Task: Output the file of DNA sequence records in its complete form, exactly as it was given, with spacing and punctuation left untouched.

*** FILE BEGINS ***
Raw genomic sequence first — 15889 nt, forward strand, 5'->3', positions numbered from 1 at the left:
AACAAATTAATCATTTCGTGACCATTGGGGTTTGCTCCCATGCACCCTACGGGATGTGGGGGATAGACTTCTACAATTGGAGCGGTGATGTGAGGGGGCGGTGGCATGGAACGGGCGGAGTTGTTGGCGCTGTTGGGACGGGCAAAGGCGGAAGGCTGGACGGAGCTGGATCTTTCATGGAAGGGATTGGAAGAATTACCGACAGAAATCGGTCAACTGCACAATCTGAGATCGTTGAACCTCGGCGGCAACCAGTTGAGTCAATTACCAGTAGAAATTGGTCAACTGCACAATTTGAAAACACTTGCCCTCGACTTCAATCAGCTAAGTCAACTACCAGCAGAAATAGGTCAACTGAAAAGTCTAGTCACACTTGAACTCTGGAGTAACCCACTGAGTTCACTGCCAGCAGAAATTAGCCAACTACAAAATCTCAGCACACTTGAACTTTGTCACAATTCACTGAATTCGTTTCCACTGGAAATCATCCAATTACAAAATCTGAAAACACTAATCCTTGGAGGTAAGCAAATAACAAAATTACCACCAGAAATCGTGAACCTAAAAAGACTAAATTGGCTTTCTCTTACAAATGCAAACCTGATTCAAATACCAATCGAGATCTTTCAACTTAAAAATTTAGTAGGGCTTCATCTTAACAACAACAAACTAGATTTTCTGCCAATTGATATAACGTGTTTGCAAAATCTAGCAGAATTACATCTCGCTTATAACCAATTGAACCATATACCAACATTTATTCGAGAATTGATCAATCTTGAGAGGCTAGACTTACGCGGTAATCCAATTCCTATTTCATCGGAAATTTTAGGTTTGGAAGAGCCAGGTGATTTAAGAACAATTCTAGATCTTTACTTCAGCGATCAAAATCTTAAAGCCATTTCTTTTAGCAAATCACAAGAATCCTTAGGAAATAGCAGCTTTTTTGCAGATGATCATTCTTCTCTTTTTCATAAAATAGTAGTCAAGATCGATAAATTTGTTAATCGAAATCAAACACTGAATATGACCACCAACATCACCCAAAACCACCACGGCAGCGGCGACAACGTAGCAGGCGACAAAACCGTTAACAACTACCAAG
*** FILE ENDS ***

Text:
Raw genomic sequence first — 15889 nt, forward strand, 5'->3', positions numbered from 1 at the left:
AACAAATTAATCATTTCGTGACCATTGGGGTTTGCTCCCATGCACCCTACGGGATGTGGGGGATAGACTTCTACAATTGGAGCGGTGATGTGAGGGGGCGGTGGCATGGAACGGGCGGAGTTGTTGGCGCTGTTGGGACGGGCAAAGGCGGAAGGCTGGACGGAGCTGGATCTTTCATGGAAGGGATTGGAAGAATTACCGACAGAAATCGGTCAACTGCACAATCTGAGATCGTTGAACCTCGGCGGCAACCAGTTGAGTCAATTACCAGTAGAAATTGGTCAACTGCACAATTTGAAAACACTTGCCCTCGACTTCAATCAGCTAAGTCAACTACCAGCAGAAATAGGTCAACTGAAAAGTCTAGTCACACTTGAACTCTGGAGTAACCCACTGAGTTCACTGCCAGCAGAAATTAGCCAACTACAAAATCTCAGCACACTTGAACTTTGTCACAATTCACTGAATTCGTTTCCACTGGAAATCATCCAATTACAAAATCTGAAAACACTAATCCTTGGAGGTAAGCAAATAACAAAATTACCACCAGAAATCGTGAACCTAAAAAGACTAAATTGGCTTTCTCTTACAAATGCAAACCTGATTCAAATACCAATCGAGATCTTTCAACTTAAAAATTTAGTAGGGCTTCATCTTAACAACAACAAACTAGATTTTCTGCCAATTGATATAACGTGTTTGCAAAATCTAGCAGAATTACATCTCGCTTATAACCAATTGAACCATATACCAACATTTATTCGAGAATTGATCAATCTTGAGAGGCTAGACTTACGCGGTAATCCAATTCCTATTTCATCGGAAATTTTAGGTTTGGAAGAGCCAGGTGATTTAAGAACAATTCTAGATCTTTACTTCAGCGATCAAAATCTTAAAGCCATTTCTTTTAGCAAATCACAAGAATCCTTAGGAAATAGCAGCTTTTTTGCAGATGATCATTCTTCTCTTTTTCATAAAATAGTAGTCAAGATCGATAAATTTGTTAATCGAAATCAAACACTGAATATGACCACCAACATCACCCAAAACCACCACGGCAGCGGCGACAACGTAGCAGGCGACAAAACCGTTAACAACTACCAAG